American Academy of Pediatrics – Section on Rheumatology

View all recommendations from this society

August 6, 2019

Do not send periodic fever syndrome genetic panels prior to infectious and oncologic work up or in a patient without clear evidence of recurrent fever.

Fever is a common complaint in the pediatric age group with infectious etiology as the most common followed by malignancy. Thorough history and physical exam in addition to diligent documentation of fever and accompanying symptoms can often help define underlying etiology, minimizing as well as targeting additional work-up. Of note, most children with a periodic fever syndrome do not have a genetic mutation, and the most common periodic fever syndrome – PFAPA (periodic fever, adenitis, pharyngitis, aphthous ulcer) – is not associated with a monogenic mutation.

These items are provided solely for informational purposes and are not intended as a substitute for consultation with a medical professional. Patients with any specific questions about the items on this list or their individual situation should consult their physician.

How The List Was Created

The American Academy of Pediatrics’ Section on Rheumatology (SORh) consists of pediatric rheumatologists, pediatricians, and allied health care professionals who are actively involved in some aspect of the study of rheumatologic disease in children and adolescents. The SORh strives to inform pediatricians, parents, communities, and policy makers on rheumatic disease in children. The fellow members of the SORh were queried to develop a list of diagnostic and management decisions that have resulted in misuse of laboratory studies and resources. Through a series of votes, the fellow members developed the list into five statements to address the most common misconceptions seen when encountering pediatric autoimmune conditions. The fellows involved in this project are: Kathleen Collins, Brian Dizon, Suhas Ganguli, Miriah Gillispie, Marla Guzman, Michael B. Nelson, Onengiya Harry, Meiqian Ma, MaiLan Nguyen, Amir Orandi, Amanda Schlefman, Laura Tasan, and Erin Treemarcki. The list was shared with membership of the SORh Executive Committee for feedback and then finalized by collaboration. These five clinical issues are the result. Various expert committees and sections of the AAP reviewed and approved the list. The AAP Executive Committee granted final approval of the list.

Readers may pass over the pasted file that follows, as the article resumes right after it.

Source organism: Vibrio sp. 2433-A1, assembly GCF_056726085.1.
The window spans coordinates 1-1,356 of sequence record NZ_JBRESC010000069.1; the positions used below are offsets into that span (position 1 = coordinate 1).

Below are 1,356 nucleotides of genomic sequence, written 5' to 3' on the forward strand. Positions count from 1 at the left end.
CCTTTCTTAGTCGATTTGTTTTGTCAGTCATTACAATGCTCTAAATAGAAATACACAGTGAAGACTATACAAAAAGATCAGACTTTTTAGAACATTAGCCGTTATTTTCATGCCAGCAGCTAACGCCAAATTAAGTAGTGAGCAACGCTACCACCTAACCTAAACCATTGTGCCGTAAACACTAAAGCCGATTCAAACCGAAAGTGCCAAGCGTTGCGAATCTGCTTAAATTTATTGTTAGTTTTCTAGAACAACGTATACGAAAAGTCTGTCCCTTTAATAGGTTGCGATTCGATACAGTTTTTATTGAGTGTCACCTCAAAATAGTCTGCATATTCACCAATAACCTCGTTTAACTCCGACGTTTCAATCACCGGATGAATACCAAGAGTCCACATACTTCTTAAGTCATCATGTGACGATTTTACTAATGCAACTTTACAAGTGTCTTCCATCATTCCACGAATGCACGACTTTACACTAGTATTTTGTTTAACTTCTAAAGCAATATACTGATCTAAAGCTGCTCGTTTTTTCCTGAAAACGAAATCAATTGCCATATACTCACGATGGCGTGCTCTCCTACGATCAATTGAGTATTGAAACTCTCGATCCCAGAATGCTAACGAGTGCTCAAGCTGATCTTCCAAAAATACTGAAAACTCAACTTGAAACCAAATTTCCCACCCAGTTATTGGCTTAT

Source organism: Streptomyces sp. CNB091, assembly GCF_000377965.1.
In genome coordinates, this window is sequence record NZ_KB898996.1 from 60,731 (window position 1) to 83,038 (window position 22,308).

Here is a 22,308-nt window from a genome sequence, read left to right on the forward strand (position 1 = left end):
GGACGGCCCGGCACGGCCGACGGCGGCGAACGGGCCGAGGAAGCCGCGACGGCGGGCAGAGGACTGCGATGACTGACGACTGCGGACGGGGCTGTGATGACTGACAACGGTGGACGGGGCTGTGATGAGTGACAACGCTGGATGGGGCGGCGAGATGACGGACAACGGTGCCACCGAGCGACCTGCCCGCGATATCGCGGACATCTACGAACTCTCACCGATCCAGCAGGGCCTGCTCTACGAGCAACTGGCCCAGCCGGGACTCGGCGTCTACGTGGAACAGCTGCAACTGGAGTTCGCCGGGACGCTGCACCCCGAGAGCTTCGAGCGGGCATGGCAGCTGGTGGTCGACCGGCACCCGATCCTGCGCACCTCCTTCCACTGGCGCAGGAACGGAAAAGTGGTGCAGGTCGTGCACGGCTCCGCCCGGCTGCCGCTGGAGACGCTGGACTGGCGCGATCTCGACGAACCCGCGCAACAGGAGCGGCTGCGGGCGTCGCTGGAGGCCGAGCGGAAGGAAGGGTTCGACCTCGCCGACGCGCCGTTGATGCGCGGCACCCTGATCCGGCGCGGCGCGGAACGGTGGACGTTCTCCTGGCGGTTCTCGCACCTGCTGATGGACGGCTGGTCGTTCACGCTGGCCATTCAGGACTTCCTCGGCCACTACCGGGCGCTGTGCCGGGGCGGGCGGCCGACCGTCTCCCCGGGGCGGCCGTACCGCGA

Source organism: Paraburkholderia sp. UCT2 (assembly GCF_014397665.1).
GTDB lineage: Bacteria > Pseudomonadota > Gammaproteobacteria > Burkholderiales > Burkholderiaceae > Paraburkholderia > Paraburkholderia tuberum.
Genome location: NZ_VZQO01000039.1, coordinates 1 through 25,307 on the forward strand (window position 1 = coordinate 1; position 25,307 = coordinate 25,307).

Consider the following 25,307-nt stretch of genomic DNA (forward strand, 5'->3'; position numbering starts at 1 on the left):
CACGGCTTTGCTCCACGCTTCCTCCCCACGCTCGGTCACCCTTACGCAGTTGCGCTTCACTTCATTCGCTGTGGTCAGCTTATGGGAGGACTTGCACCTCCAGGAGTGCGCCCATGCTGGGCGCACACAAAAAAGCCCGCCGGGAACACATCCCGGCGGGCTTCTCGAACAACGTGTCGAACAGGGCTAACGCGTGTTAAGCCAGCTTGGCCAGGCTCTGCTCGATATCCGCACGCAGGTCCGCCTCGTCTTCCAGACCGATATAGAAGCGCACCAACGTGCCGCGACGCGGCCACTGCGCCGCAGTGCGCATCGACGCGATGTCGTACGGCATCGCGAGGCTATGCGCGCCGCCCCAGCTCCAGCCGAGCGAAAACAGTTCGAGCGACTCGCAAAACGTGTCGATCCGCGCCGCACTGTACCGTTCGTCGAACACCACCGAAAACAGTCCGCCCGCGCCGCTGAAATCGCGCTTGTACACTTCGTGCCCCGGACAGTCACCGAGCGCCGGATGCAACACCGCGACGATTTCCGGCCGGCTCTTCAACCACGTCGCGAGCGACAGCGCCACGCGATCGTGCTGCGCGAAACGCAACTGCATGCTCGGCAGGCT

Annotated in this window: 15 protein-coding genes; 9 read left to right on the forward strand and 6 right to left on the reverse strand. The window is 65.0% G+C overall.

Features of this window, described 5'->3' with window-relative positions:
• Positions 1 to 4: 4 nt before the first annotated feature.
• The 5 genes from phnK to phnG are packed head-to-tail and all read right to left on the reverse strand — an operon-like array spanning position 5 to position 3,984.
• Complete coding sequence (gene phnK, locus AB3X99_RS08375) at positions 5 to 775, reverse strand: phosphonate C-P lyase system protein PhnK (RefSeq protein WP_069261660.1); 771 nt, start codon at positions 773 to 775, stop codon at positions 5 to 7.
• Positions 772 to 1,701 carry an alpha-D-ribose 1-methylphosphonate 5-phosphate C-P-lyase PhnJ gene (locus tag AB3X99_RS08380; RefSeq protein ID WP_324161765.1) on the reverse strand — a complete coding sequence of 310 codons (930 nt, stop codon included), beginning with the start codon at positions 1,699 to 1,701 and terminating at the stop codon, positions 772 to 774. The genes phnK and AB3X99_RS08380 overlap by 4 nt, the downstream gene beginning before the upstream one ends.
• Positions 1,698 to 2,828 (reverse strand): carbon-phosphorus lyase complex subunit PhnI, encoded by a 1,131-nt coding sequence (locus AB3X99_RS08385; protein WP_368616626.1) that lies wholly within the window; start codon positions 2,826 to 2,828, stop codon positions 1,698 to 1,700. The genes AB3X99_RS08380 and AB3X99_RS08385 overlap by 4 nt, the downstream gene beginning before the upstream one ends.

AAP’s disclosure and conflict of interest policy can be found at


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